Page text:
News / Asia

Second Japanese Nuclear Reactor At Risk of Exploding

Policemen wear gas masks and patrol near the nuclear power plant in Fukushima prefecture on March 12, 2011 a day after a massive 8.9 magnitude quake and tsunami hit the region.
Policemen wear gas masks and patrol near the nuclear power plant in Fukushima prefecture on March 12, 2011 a day after a massive 8.9 magnitude quake and tsunami hit the region.

Government officials say as many as 160 people may have been exposed to radiation in Fukushima Prefecture

Japan is struggling to keep nuclear power reactors under control. This comes as massive search and rescue efforts are underway in the northeastern part of the country following Japan's worst ever natural disaster.

Watch video of the explosion at the Fukushima nuclear plant

The official death toll is now over 1,000 with thousands more people unaccounted for and 300,000 Japanese evacuated from severely damaged communities following Friday earthquake and large tsunami.

Government officials early Sunday said as many as 160 people may have been exposed to radiation here in Fukushima Prefecture. That occurred following an explosion at the crippled number one plant of the Fukusihma nuclear power complex.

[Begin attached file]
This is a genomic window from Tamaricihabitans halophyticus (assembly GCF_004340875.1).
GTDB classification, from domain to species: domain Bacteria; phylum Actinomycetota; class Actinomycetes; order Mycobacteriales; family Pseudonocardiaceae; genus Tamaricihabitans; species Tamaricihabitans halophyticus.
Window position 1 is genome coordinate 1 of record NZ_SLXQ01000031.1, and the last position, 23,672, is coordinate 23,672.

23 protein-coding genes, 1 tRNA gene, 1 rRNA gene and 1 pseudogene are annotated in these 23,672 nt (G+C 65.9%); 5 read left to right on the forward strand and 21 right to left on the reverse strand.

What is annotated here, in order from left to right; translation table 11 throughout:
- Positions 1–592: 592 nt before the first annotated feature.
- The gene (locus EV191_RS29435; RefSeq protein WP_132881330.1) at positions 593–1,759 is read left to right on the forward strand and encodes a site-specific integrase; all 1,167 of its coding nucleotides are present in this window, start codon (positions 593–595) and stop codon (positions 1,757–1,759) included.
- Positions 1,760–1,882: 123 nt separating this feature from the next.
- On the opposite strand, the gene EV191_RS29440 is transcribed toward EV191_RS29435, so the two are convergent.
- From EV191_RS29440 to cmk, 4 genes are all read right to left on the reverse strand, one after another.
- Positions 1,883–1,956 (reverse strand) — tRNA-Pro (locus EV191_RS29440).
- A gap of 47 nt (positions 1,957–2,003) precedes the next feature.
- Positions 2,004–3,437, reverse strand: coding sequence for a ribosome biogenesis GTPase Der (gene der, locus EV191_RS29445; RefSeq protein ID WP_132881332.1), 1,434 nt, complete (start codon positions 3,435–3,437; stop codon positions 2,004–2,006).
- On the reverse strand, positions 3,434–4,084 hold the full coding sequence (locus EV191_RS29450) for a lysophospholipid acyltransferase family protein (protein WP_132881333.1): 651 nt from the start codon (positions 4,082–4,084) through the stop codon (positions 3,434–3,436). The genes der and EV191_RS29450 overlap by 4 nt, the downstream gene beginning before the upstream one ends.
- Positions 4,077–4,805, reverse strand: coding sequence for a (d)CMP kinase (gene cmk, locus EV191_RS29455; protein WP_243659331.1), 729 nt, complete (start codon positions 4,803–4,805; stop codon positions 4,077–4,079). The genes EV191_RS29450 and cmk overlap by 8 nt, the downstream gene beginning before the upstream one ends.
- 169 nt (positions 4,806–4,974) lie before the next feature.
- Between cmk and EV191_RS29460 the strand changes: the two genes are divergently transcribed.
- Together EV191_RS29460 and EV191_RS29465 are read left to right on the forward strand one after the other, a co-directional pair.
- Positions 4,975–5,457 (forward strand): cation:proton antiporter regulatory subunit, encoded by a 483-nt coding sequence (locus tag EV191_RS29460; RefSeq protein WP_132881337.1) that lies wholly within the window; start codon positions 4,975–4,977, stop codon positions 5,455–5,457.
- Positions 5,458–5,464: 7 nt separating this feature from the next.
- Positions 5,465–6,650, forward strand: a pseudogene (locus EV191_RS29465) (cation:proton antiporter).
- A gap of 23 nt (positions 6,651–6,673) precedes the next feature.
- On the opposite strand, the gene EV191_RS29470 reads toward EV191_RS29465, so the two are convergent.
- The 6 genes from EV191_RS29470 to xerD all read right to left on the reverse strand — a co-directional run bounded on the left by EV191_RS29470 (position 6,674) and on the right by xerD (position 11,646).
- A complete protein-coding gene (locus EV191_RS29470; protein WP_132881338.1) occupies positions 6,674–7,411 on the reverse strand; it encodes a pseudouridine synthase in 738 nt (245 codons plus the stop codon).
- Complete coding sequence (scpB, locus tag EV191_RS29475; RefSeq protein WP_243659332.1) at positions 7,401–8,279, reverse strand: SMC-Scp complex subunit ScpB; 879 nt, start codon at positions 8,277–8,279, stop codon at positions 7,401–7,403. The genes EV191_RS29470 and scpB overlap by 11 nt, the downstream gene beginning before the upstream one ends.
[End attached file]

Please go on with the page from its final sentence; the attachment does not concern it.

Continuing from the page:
It apparently happened as the result of steps taken to try to  prevent the reactor melting after the facility lost power as a result of the quake and tsunami. Plant operators initiated a desperate measure to cool the number one reactor using seawater and boric acid. Government officials say the containment vessel around the reactor's core is intact.

On Sunday, Japan's nuclear safety agency reported an emergency at a second reactor here. And there are domestic media reports that up to six reactors in all here in Fukushima Prefecture have lost their cooling function. Worries of meltdowns of reactors is now overshadowing the search and rescue efforts following the mega-quake and resulting tsunami that has devestated hundreds of kilometers of Japan's pacific northeastern coast.

Prime Minister Naoto Kan Saturday evening addressed Japan expressing hope that as he put it this disaster can somehow be survived. Besides helping the thousands of people injured and made homeless by the quake and tsunami, he said his top priority is the emergency with the damaged nuclear power plants here in Fukushima Pretecture.

Social Media: Disaster in Japan

The Crisis Commons volunteer community has mobilized, and part of the effort is being coordinated by Japanese students at U.S. universities.